A series of coordinated terrorist attacks by Islamic extremists across the United States on September 11, 2001, had far reaching implications beyond the immediate destruction and casualties they caused at the time. In the wake of these events, which highlighted the unpreparedness and naivety of modern Western civilisation to the threat of terrorism (Rudner 2007, … Continue reading Australian Big Brother: Critical consideration of the Australian approach to security and effects on individual liberty
The aim of this essay is to explore and discuss critical issues of human security with relevant application of the framework of securitization suggested by the Copenhagen School. Specifically, this essay will argue that since the end of the Cold War western governments have placed an emphasis on securitising the relocation and resettlement of victims … Continue reading Migration – Humanitarian or Security Issue?
Following the New York City terrorist attacks of September 11, 2001, the subject of national security and counter-terrorism has become increasingly prevalent in western society. In Australia this prevalence has seen significant changes made to the way foreign policy is considered and written, beginning with the first Terrorism White Paper of 2004 (Department of Foreign … Continue reading Terrorism in Australia: A Legitimate Threat?
The aim of this essay is to explore and discuss critical issues of human security with relevant application of the framework of securitisation suggested by the Copenhagen School. Specifically this essay will argue that since the end of the Cold War western governments have placed an emphasis on securitising the relocation and resettlement of victims … Continue reading Securitisation, The Danish Way
The aim of this short essay is to introduce the Copenhagen School and social constructivism as political theories which will be analysed further in a later paper. This essay will analyse both the merits and disadvantages of the Copenhagen School and social constructivism, arguing that the theories of the Copenhagen School have the potential to … Continue reading Going Danish: An Introduction to the Copenhagen School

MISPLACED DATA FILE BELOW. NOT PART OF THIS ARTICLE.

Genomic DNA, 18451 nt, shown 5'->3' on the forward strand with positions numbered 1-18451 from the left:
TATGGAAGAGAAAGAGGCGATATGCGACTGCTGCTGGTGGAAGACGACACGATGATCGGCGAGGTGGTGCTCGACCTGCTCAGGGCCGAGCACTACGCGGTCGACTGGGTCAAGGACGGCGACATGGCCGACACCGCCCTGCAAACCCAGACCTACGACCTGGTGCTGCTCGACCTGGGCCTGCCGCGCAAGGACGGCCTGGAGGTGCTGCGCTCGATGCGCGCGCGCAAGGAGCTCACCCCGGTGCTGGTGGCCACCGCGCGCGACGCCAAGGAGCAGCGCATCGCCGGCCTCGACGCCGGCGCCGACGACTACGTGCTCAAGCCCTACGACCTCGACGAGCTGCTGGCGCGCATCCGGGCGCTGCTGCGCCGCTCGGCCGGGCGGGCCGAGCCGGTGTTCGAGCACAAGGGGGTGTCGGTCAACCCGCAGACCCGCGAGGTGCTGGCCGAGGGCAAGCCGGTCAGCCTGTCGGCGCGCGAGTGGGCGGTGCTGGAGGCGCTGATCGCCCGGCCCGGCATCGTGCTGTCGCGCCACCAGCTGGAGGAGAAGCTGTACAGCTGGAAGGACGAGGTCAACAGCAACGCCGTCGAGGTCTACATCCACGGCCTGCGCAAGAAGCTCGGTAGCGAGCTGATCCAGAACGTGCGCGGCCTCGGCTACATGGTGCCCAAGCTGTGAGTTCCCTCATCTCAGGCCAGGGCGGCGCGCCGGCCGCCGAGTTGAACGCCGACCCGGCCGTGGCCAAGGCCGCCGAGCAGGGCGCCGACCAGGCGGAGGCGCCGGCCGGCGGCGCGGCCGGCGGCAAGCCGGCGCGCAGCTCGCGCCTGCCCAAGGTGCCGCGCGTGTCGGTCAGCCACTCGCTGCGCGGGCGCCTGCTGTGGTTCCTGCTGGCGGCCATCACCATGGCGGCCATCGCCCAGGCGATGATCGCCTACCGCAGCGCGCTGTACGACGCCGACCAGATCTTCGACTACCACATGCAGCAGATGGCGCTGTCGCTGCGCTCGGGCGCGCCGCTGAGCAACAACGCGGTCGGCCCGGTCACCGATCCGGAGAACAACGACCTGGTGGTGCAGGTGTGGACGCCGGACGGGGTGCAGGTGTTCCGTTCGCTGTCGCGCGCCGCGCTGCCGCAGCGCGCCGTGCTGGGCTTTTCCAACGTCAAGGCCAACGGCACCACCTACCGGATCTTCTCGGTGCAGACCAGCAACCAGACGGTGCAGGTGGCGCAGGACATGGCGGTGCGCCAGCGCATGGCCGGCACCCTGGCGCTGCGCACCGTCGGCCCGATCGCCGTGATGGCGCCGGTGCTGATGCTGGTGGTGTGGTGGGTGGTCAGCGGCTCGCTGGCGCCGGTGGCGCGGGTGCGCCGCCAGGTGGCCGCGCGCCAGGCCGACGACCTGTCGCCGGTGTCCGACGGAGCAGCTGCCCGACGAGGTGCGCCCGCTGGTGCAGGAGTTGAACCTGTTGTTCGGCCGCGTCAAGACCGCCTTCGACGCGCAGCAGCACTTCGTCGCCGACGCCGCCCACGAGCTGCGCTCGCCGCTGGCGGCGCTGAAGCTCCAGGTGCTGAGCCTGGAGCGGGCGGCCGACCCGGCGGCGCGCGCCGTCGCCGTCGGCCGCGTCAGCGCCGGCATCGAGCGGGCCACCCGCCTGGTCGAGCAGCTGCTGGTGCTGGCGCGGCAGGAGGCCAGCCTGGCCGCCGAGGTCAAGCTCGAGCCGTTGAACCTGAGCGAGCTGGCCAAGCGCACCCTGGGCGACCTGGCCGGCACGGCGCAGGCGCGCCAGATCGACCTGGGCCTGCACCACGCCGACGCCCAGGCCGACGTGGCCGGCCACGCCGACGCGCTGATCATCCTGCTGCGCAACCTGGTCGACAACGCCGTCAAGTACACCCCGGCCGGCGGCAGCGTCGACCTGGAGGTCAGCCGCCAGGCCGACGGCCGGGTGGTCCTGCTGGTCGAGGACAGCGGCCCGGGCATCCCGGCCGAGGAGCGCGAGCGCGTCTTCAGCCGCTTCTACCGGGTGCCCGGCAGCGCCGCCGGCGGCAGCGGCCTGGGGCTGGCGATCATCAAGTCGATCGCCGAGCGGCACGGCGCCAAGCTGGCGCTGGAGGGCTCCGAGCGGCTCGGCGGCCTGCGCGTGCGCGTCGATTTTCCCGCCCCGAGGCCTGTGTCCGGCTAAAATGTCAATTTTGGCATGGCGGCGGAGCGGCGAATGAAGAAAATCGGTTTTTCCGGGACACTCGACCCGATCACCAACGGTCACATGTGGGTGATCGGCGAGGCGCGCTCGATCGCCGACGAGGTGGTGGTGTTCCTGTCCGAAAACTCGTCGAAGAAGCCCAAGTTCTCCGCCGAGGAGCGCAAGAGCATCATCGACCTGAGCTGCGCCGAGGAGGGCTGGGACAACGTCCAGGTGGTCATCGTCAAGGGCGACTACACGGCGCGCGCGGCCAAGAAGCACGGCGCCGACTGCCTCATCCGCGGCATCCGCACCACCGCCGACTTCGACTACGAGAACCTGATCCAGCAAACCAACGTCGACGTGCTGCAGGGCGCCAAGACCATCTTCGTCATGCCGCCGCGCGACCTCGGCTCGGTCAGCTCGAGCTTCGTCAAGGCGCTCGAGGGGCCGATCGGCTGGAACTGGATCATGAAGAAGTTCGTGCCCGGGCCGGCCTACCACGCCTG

With the rise of convergence and social media culture the influence of mainstream media outlets in political discourse is greater than ever before. The public can now engage in live media, whilst simultaneously commentating with their peers, in a way that can influence politics like never before. With the application of theories from Harvey (2005) … Continue reading Neoliberalism, New Media & The Political Discourse
The aim of this post is to explore and discuss the concept of the Internet as an ideal public sphere - defined by Holub (1991, p.3) as, "…a realm in which individuals gather to participate in open discussions. Potentially, everyone has access to it. No one enters in discourse… with an advantage over another". Over … Continue reading The Internet – An ideal public sphere?
Over the past few weeks I have started looking at social media and social interactions in a different light and already have found myself being more critical of its uses, Because of this, in theory, I will perhaps look at changing the way I approach the use of social media going forward. This image is … Continue reading Global Social Media: Case Study – China